Struggle for National Democracy is bound to influence the actions and thinking of the Filipino youths who have not yet sold their freedom to think and act like men. It is the distillation of the ideas, sentiments, and aspirations of the new breed of Filipinos who have made nationalism their rallying cry and a powerful weapon in the battle against feudalism and neocolonialism and their attendant evils. One may disagree violently with Sison on some points, particularly if one has a colonial mentality, but no one can question the sincerity, integrity, and courage of this young man who would rather suffer abuse and harassment than receive crumbs from some benighted neocolonialists and their hirelings who pose as benefactors.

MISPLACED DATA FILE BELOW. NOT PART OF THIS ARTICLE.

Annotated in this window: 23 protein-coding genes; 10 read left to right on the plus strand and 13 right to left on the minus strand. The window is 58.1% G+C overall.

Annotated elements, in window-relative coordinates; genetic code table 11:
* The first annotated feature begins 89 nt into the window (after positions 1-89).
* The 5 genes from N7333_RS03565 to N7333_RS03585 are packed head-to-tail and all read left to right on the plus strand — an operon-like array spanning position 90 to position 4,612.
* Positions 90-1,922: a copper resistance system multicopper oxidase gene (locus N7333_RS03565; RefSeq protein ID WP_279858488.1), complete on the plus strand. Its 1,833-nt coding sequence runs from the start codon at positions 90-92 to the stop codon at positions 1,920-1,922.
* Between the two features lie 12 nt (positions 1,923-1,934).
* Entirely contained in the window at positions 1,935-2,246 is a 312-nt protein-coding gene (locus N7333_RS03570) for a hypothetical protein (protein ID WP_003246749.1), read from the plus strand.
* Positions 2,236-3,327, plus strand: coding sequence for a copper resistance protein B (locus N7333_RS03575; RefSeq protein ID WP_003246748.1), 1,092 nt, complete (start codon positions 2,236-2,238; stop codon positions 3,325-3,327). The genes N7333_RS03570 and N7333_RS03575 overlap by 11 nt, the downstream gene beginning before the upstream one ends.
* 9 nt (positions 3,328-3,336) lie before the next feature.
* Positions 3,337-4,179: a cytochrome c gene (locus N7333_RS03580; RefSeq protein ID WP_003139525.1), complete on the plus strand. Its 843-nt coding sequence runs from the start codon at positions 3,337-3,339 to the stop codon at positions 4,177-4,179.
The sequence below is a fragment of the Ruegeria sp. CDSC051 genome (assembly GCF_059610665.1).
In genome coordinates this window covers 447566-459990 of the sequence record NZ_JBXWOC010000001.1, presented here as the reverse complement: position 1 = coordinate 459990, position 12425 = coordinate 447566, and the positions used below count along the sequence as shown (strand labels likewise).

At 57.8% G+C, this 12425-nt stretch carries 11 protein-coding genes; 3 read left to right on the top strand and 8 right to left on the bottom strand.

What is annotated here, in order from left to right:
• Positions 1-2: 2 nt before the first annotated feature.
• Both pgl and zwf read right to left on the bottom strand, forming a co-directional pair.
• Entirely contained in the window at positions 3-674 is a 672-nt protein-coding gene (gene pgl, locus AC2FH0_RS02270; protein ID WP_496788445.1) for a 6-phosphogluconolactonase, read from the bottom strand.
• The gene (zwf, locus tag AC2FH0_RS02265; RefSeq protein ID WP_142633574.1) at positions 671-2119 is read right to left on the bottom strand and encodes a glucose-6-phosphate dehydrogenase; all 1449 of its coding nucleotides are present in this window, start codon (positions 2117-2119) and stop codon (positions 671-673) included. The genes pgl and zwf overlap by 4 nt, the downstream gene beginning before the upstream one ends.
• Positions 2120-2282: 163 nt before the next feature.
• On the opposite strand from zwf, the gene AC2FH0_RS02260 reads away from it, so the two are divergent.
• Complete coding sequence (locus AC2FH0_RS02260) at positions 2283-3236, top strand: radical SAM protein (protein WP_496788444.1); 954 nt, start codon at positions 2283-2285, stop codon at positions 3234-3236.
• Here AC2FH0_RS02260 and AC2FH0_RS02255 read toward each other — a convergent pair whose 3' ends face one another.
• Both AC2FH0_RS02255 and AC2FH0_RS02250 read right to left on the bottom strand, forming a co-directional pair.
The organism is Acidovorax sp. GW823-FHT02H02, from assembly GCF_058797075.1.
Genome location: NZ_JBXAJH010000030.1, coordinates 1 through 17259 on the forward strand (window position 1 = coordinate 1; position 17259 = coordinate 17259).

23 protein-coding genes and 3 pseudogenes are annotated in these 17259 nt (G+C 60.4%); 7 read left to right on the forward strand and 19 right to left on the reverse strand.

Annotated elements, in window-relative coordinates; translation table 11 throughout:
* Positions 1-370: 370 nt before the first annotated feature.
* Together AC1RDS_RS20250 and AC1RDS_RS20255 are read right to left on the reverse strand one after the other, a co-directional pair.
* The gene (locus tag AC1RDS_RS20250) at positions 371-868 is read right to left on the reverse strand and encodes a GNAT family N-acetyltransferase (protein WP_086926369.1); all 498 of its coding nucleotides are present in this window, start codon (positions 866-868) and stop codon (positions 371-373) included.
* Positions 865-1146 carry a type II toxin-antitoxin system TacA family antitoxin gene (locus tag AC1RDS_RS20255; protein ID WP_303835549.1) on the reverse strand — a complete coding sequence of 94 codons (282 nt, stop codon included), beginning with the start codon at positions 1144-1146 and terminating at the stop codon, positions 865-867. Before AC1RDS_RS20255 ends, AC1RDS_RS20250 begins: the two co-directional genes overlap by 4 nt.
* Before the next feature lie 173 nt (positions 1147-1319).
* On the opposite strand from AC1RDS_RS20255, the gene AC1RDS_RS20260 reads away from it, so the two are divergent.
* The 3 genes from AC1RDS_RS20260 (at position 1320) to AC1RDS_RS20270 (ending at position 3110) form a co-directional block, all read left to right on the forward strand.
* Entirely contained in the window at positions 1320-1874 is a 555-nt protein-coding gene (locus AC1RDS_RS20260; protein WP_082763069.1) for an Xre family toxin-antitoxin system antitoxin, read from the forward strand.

At a dinner given a few years ago at the home of Dr. Sotero H. Laurel, President of the Lyceum of the Philippines, which is a bulwark of liberalism, a high official of the American Embassy in Manila remarked, over a glass of whiskey and soda, that Jose Maria Sison was my student at the University of the Philippines. I felt that the remark was intended to be a disguised criticism of my nationalist orientation, considering that Sison was then leading student demonstrations against certain abusive Americans in the Philippines. I smiled broadly. The American official probably did not know why.
I was flattered.
TEODORO A. AGONCILLO